The restaurant's menu features the staples of the quintessential New York deli: freshly made-by-hand bagels, lox, deviled eggs, corned beef reuben on rye, latkes, and of course, Dr. Brown's sodas, among other palate pleasers.
It even will offer a special Passover Seder dinner March 25 and 26. (See attached PDF.)
To be sure, it's decidedly a different departure from the Johnsons' other eatery, the West Egg Café on the city's west side.
But Jennifer Johnson, who, along with her husband, co-owns The General Muir with Shelley Sweet and Chef Todd Ginsberg, didn't just want to open a deli.
The granddaughter of Holocaust survivors, she wanted to open living legacy to the sacrifices and hard work they and her mother made for her and her sister, following devastating personal loss.
Even the deli's name refers to the USS General C.H. Muir, the a refugee transport ship that delivered her grandparents and mother from war-ravaged Europe to New York.
The New York Daily News chronicled the Muir's arrival to New York in March of 1949 and captured an image of Johnson's mother, Getrude Yollek, as she leaned out of a porthole, clutching her doll.
"For me personally, it has been incredibly special to pay tribute to my family's story," Jennifer Johnson told Virginia-Highland—Druid Hills Patch.
She shared the story of The General Muir with Patch:
Q. What inspired you and your husband to open the restaurant and deli?
A. Ben and I are big fans of deli (when I use the term "deli," I mean what one would think of as typically New York Jewish deli) — when we would travel to New York, we would binge on deli and lament the lack of a larger deli culture in Atlanta. We started thinking about how we could pay tribute to the deli tradition and bring something different and elevated at the same time.
Q. Why did you pick Emory Point as the location?
A. We were approached by Cousins Properties, the developers of Emory Point, about opening a second location of our other restaurant, West Egg, at the development. Ben and I decided we were ready to take the leap of having a second restaurant, but were more excited about the prospect of developing this new concept than replicating West Egg. The Emory area is under-served when it comes to culinary options and we thought a neighborhood development like Emory Point would be the perfect place for a restaurant offering the amenities of breakfast, lunch, dinner, brunch, coffee and a bakery, with both a full service dining experience and a quick-service counter.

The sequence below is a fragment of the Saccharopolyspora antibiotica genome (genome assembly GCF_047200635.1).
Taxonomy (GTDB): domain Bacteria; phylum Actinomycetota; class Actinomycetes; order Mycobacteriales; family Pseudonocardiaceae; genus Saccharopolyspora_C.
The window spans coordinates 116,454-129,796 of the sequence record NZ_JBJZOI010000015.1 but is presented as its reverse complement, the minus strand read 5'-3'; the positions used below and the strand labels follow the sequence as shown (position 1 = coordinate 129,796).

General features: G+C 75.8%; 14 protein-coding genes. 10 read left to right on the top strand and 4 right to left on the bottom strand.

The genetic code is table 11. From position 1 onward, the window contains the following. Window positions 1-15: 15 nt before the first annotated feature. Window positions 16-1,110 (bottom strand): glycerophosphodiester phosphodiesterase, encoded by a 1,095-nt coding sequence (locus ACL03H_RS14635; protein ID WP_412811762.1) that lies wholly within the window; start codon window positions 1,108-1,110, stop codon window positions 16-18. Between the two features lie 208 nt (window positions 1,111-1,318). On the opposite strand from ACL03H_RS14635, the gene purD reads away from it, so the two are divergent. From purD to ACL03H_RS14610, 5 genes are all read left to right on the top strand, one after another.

Q. You named the eatery after the ship that brought your Mom and grandparents to the U.S. following their survival of the Holocaust. Can you tell us why or how the ship resonates with you and why you wanted to honor that legacy?
A. We wanted to avoid a traditional deli name in order to signify that we weren't trying to recreate a classic like Katz's, although we hope our pastrami, which we cure and smoke in house, will come close! That while clearly rooted in the Jewish deli tradition, we also would provide meals and experiences that were a departure from tradition. As we brainstormed ideas, I recalled my grandparents' survival story (and therefore my mother's, who was born in a displaced persons camp after the war) and the fact that their post-war voyage from Europe to the U.S. was documented by a newspaper photograph from March 23, 1949 of my mother leaning out a porthole of The General Muir as it pulled into the harbor. That postwar period signified both the heyday of the deli and the beginning of its decline so it seemed appropriate to reference it. Of course, for me personally, it has been incredibly special to pay tribute to my family's story. Unexpectedly, we've had guests reach out to tell us that they had arrived on the same ship a few years later or had a family member serve on the ship aiding with the refugee transport! We've made some incredible connections with our guests.
Q. Have you always wanted to be a restaurateur?
A. Ben and I are both "recovering" attorneys (i.e., we both practiced for many years, but gave up the practice of law to open West Egg and now The General Muir). I don't think either of us necessarily set out to be restaurateurs, so much as to provide a great hospitality experience that just so happens to take place around food! So many of our fondest memories of places we have lived or visited involved eating; not necessarily the fancy places, but the places where you feel a sense of community and care. We are really proud to have joined up with our incredible partners at The General Muir — co-owners Chef Todd Ginsberg and Shelley Sweet — to make The General Muir that kind of place.
Q. What is or are the most valuable life lesson or lessons would you say your parents and grandparents taught you that you use in terms of your business life as a restaurateur?
A. My grandparents lost a lot in the war (most of their family, including a son), but worked hard and created a wonderful life for themselves and my mother in this country. My mother, in turn, worked incredibly hard to create opportunities for my sister and myself — to get the best education, see the world, etc. — even if it meant she was working in a profession that may not have been completely fulfilling to her. (Did I mention that my mom is a "recovering" attorney as well?) I consider myself incredibly lucky to be where I am, with the luxury of supporting my family doing something I love and I remind myself of that often. Ben and I tell our older son all the time how important it is to work hard and do your best — no matter what job you may be doing at the time. It's the little things — show up for work, do your work excellently, conduct yourself honorably. You will be proud of yourself and you will create opportunities to grow and thrive.